Heresy is the first opera by renowned Irish composer Roger Doyle. The work received its World Premiere last year at Project Arts Centre, as part of the Project 50 celebrations - now audiences can enjoy a live performance of Heresy on RTÉ Lyric fm, at 8:00pm on Sunday, September 3rd.
Doyle, considered 'The Godfather of Irish Electronic Music', speaks of his vast body of compositions as "a celebration of the multiplicity of musical languages and evolving technologies". Over the course of a monumental career, Doyle has recorded a number of seminal records (start with early masterpiece Rapid Eye Movements from 1981, and proceed to his life's work, the epic Babel) and worked extensively in theatre, film and dance, in particular with Operating Theatre, the company he co-founded with actress Olwen Fouéré.
Listen below: Roger Doyle talks to RTÉ Arena
Below, Roger discusses the genesis of Heresy with Sean Rocks, in an interview conducted for Arena.
Sean Rocks: Heresy is a new electronic opera from Roger Doyle. It is based on the life, work and death of heretic Giordano Bruno, who was burned at the stake in 1600. It opens at the Project Arts Centre in Dublin at the end of the month. Bruno, this character that you’ve chosen as the main subject for this opera, Roger, he was a friar, a heretic, a philosopher, an astrologer, a cosmologist, a playwright, a spy and that doesn’t cover everything by all of kinds. Interesting chap!
Roger Doyle: He is the sort of fella, I think he was a difficult man. The sort of guy, you would cross the road if he’s coming towards you. He made enemies everywhere, he was extremely opinionated. But his influence has grown and grown, especially in the 20th century or the last century. His ideas about the cosmos and multiple realities, and multiple universes and multiple realities existing at the same time have really taken hold and you could say in that sense, that he was a precursor to quantum theory, quantum physics.
I’ve been reading Finnegan’s Wake on and off since 1978. I still pick it up and get rebuffed and find things to admire all of the same time.
SR: When are we talking about? We’re talking about the 17th century.
RD: Yeah, he was born in 1548 and burned at the stake in 1600.
SR: So it’s the end of the 16th (century).
RD: Yeah, 52 years of age.
SR: You say you would cross the road to avoid him, at least that’s what people might have done. How did you bump into him then or bump into his story?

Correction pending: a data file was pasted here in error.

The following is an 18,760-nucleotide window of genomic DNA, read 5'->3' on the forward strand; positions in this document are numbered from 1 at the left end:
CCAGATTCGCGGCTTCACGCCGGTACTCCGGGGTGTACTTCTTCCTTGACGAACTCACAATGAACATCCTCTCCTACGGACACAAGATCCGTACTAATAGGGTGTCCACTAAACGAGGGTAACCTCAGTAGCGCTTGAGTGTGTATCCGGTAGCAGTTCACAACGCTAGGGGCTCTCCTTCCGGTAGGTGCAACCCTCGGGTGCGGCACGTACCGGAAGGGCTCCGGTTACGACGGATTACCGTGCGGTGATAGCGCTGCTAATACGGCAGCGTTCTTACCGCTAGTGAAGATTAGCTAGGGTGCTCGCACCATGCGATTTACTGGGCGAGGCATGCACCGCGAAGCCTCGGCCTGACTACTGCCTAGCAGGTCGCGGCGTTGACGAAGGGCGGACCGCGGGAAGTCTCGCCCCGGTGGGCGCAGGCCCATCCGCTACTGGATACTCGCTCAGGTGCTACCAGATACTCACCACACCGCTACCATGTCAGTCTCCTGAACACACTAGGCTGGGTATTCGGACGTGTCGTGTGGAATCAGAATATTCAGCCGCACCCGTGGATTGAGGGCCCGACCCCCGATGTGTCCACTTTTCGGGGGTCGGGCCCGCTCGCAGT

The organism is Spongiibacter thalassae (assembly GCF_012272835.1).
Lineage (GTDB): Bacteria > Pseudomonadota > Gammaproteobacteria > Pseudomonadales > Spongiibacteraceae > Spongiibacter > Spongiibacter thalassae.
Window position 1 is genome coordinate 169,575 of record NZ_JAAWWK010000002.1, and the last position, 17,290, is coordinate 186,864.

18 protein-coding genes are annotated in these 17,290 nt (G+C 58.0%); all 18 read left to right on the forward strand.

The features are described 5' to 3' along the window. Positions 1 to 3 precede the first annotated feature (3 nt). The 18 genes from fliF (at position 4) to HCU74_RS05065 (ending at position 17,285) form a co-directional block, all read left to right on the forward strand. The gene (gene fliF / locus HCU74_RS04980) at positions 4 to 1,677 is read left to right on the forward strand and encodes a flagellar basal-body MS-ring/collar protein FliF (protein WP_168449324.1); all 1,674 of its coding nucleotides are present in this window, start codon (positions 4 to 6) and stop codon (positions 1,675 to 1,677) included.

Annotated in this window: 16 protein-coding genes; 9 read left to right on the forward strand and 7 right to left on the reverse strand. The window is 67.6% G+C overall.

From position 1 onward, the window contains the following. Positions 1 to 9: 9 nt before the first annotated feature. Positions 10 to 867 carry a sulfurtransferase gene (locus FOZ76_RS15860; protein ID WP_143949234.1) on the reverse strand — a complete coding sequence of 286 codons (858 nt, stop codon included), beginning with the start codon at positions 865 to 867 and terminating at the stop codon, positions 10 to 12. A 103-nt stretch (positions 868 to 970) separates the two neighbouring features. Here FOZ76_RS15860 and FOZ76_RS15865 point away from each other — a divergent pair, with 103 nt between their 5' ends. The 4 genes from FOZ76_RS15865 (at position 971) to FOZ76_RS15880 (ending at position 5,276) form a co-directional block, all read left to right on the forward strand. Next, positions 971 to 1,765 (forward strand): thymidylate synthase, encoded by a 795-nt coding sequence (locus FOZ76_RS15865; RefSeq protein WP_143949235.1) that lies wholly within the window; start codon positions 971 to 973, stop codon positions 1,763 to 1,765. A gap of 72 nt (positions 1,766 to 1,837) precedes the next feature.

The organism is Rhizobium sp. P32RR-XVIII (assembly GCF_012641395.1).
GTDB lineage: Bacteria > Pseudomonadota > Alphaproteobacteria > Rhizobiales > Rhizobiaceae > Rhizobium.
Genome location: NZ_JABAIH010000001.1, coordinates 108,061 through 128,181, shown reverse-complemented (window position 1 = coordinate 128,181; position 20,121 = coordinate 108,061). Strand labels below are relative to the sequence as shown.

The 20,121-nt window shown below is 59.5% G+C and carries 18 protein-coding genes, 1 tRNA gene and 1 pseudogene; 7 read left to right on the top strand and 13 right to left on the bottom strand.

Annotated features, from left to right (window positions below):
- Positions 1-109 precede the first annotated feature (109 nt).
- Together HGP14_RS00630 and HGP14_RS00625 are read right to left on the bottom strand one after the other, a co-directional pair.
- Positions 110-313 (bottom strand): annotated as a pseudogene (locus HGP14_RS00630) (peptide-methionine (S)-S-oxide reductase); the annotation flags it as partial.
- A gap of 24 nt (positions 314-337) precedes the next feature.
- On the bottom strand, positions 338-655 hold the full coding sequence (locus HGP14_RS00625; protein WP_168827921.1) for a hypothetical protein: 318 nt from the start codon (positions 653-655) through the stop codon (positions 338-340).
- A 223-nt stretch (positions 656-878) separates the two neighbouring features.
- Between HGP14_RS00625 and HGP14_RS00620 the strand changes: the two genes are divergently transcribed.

RD: I didn’t know that about his character, but I certainly knew his name from my admiration of James Joyce’s work because Joyce spoke a lot about Giordano Bruno, especially in relation to Finnegan’s Wake. And I’ve been reading Finnegan’s Wake on and off since 1978. I still pick it up and get rebuffed and find things to admire all of the same time. And there’s 400 references to Giordano Bruno in Finnegan’s Wake. The thing that interests me about Giordano Bruno was the fact that Joyce took on board this thing, this idea, this concept of multiple meanings at the same time existing together. One not robbing out the other, but both existing at the same time. And Finnegan’s Wake is full of that. What happened was, I was given a list of heretics by my collaborator in this, Eric Fraad, the opera director. He gave me a list of heretics in an email. There’s a list, he said. And there was Bruno about halfway down the list. He jumped out at me simply because of James Joyce, my admiration of Finnegan’s Wake. So that’s what led me, drew me to him.
SR: I’m kind of surprised. Is this your first opera?
RD: It is my first opera.
SR: I’m kind of surprised by that because I would have thought, given your background, that opera would have been something that was there for a long time bursting to get out of you.
RD: It is a strange thing. You know that expression, 'the woman protest too much'? For years I would say I’ll never write an opera, no , opera is not for me. And I do feel a bit like an outsider to the world of opera, but I used to get very upset and couldn’t quite explain why I made such contributions to the Arts Council's policy on opera over the years. I wrote articles about it and I kept asking myself why am I getting so worked up about this.
SR: And what was working you up and why did you feel like an outsider to the world?
RD: Well, what was working me up at that time, but the structures have changed, was the amount of money that was going to opera companies, how much it was costing the state, which was equal to the amount of money for everybody else.
SR: It’s a very expensive art form, isn’t it?